In 2015, Andrew Sullivan announced that he was retiring from blogging. Well, that lasted two years. He’s started a new column at New York Magazine that he describes like this:
I guess I should start by saying this is not a blog. Nor is it what one might call a column. It’s an experiment of sorts to see if there’s something in between those two. Most Fridays, from now on, I’ll be writing in this space about, among other things, the end of Western civilization, the collapse of the republic, and, yes, my beagles.
And, mirabile dictu, he’s one of those conservatives who simply can’t stomach our new administration. His latest column, “The madness of King Donald,” is about exactly that: Trump’s lies, and what the press should do about them. What they’re doing—at least the reporters I admire—is what Sullivan says they should do: don’t let “alternative truths” pass unquestioned:
What are we supposed to do with this? How are we to respond to a president who in the same week declared that the “murder rate in our country is the highest it’s been in 45 to 47 years,” when, of course, despite some recent, troubling spikes in cities, it’s nationally near a low not seen since the late 1960s, and half what it was in 1980. What are we supposed to do when a president says that two people were shot dead in Chicago during President Obama’s farewell address — when this is directly contradicted by the Chicago police? None of this, moreover, is ever corrected. No error is ever admitted. Any lie is usually doubled down by another lie — along with an ad hominem attack.
Here is what we are supposed to do: rebut every single lie. Insist moreover that each lie is retracted — and journalists in press conferences should back up their colleagues with repeated follow-ups if Spicer tries to duck the plain truth. Do not allow them to move on to another question. Interviews with the president himself should not leave a lie alone; the interviewer should press and press and press until the lie is conceded. The press must not be afraid of even calling the president a liar to his face if he persists. This requires no particular courage. I think, in contrast, of those dissidents whose critical insistence on simple truth in plain language kept reality alive in the Kafkaesque world of totalitarianism. As the Polish dissident Adam Michnik once said: “In the life of every honorable man comes a difficult moment … when the simple statement that this is black and that is white requires paying a high price.” The price Michnik paid was years in prison. American journalists cannot risk a little access or a nasty tweet for the same essential civic duty?
He then does what few journalists will do, but what all of us are thinking: questioning Trump’s sanity:
Here’s what I’d think: This man is off his rocker. He’s deranged; he’s bizarrely living in an alternative universe; he’s delusional. If he kept this up, at some point you’d excuse yourself and edge slowly out of the room and the house and never return. You’d warn your other neighbors. You’d keep your distance. If you saw him, you’d be polite but keep your distance.
I think this is a fundamental reason why so many of us have been so unsettled, anxious, and near panic these past few months. It is not so much this president’s agenda. That always changes from administration to administration. It is that when the linchpin of an entire country is literally delusional, clinically deceptive, and responds to any attempt to correct the record with rage and vengeance, everyone is always on edge.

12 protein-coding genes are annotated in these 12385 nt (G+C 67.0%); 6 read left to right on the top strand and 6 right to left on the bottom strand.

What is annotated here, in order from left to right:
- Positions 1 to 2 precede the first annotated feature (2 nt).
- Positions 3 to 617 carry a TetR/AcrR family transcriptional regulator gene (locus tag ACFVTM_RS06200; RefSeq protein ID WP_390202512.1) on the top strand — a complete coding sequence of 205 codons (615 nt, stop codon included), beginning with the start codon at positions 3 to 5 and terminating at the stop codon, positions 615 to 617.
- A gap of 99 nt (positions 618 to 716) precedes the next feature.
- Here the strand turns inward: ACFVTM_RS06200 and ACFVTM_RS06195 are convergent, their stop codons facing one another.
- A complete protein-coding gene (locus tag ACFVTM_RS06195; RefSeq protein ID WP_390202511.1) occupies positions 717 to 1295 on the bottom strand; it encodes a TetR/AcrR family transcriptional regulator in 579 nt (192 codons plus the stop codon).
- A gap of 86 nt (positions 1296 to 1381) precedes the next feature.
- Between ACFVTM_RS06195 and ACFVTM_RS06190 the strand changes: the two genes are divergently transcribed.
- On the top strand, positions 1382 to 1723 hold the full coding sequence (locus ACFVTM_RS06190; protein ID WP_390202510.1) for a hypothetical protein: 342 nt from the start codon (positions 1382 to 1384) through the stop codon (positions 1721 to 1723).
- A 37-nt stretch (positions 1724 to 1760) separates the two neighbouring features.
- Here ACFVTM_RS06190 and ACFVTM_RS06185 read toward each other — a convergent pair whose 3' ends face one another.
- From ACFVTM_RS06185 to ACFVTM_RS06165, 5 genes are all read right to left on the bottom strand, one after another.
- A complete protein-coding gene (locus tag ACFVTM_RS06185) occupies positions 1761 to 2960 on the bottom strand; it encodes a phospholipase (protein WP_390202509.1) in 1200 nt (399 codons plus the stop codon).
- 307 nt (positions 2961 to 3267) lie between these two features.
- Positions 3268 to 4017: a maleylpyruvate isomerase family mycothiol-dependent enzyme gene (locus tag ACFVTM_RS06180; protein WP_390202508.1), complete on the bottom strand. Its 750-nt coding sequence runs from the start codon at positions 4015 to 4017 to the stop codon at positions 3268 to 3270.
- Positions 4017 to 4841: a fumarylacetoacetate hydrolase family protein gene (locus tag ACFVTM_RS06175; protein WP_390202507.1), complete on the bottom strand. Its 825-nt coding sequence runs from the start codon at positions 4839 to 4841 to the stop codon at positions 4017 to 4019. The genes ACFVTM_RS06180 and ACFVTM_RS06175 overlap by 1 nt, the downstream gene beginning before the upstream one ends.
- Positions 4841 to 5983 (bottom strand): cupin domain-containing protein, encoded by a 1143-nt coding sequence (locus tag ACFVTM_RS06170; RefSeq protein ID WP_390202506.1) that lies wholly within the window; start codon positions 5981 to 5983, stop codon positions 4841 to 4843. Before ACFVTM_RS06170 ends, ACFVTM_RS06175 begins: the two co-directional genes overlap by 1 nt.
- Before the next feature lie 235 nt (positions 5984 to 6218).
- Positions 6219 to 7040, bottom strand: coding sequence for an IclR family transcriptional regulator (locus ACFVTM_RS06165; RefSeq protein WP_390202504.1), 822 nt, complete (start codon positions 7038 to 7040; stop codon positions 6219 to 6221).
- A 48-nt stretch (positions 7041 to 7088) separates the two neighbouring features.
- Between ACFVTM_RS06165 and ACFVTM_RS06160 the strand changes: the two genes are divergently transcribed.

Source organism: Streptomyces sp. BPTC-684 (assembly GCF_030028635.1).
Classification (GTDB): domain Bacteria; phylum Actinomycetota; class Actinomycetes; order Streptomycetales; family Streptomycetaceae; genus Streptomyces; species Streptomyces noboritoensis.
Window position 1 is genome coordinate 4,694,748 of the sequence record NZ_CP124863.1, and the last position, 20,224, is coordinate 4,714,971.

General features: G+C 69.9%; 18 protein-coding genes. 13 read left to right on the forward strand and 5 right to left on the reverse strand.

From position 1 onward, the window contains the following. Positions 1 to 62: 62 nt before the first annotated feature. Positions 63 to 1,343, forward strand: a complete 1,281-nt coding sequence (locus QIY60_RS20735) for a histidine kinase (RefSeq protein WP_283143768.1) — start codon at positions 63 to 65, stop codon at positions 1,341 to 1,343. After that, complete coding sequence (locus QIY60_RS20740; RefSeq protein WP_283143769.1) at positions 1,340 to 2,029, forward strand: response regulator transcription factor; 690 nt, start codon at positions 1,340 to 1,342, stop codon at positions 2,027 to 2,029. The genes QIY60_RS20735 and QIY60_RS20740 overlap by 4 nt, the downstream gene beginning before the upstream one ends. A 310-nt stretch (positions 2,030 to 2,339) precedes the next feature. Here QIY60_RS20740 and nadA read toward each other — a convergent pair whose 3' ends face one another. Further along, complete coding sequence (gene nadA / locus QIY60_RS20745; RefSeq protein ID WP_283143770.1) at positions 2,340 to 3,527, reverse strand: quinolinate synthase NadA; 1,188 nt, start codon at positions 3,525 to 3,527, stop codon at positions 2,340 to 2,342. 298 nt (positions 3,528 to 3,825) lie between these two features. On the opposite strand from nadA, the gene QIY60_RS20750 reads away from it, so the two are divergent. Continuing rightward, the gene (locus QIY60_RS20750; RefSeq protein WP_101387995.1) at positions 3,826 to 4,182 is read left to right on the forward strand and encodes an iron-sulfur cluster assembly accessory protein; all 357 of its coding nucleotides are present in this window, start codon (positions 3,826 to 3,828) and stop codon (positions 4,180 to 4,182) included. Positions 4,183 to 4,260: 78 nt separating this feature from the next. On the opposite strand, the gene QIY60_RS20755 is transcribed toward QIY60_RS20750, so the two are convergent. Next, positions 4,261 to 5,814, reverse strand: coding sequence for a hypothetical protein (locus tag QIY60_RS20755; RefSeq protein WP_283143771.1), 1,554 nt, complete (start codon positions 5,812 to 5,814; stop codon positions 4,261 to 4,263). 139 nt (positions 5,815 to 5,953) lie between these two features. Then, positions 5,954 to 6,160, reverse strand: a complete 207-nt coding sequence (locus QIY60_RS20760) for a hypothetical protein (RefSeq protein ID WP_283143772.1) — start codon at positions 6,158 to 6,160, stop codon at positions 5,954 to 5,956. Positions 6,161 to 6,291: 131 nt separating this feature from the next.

There is no anchor any more. At the core of the administration of the most powerful country on earth, there is, instead, madness.
I’ve had some beefs with Sullivan, mainly because of his religiosity, and at one point we had an acrimonious exchange about whether Genesis was meant to be taken literally (he said it was palpably metaphorical, I simply quoted the Church Fathers who did take it literally). But I nearly always respected Sullivan because the guy was thoughtful, even when I thought he was wrong. But his Achilles heel was always his faith: his decision to remain Catholic despite being gay, and, indeed, his belief in a God for which there was no evidence at all.
And, sadly, since Sullivan is a believer, he breaks up his newest blog/ column with some delusion on his own part, lauding Martin Scorsese’s movie “The Silence,” which I’ve now seen. It’s about God’s absence in helping the tortured Christians in 17th-century Japan, and an affirmation of faith in God when there’s no God to be seen. It’s not a bad movie except for its unbroken paean to delusion. The bad part is when Sullivan sees God as trumping Trump:
There are moments — surpassingly rare but often indelible — when you do hear the voice of God and see the face of Jesus. You never forget them — and I count those few moments in my life when I have heard the voice and seen the face as mere intimations of what is to come. But the rest is indeed silence. And the conscience is something that cannot sometimes hear itself. I’ve rarely seen the depth of this truth more beautifully unpacked. Which is why, perhaps, the movie has had such a tiny audience so far. Those without faith have no patience for a long meditation on it; those with faith in our time are filled too often with a passionate certainty to appreciate it. And this movie’s mysterious imagery can confound anyone. But its very complexity and subtlety gave me hope in this vulgar, extremist time. We cannot avoid this surreality all around us. But it may be possible occasionally to transcend it.
To me, “passionate certainty” means “delusion”—just the flaw Sullivan imputes to The Donald. Well, Mr. Sullivan, I’m just as disturbed as you by the state of our country, and by who’s running it. But unlike you, I find no hope in Jesus. If we’re to solve this problem, we have to do it ourselves.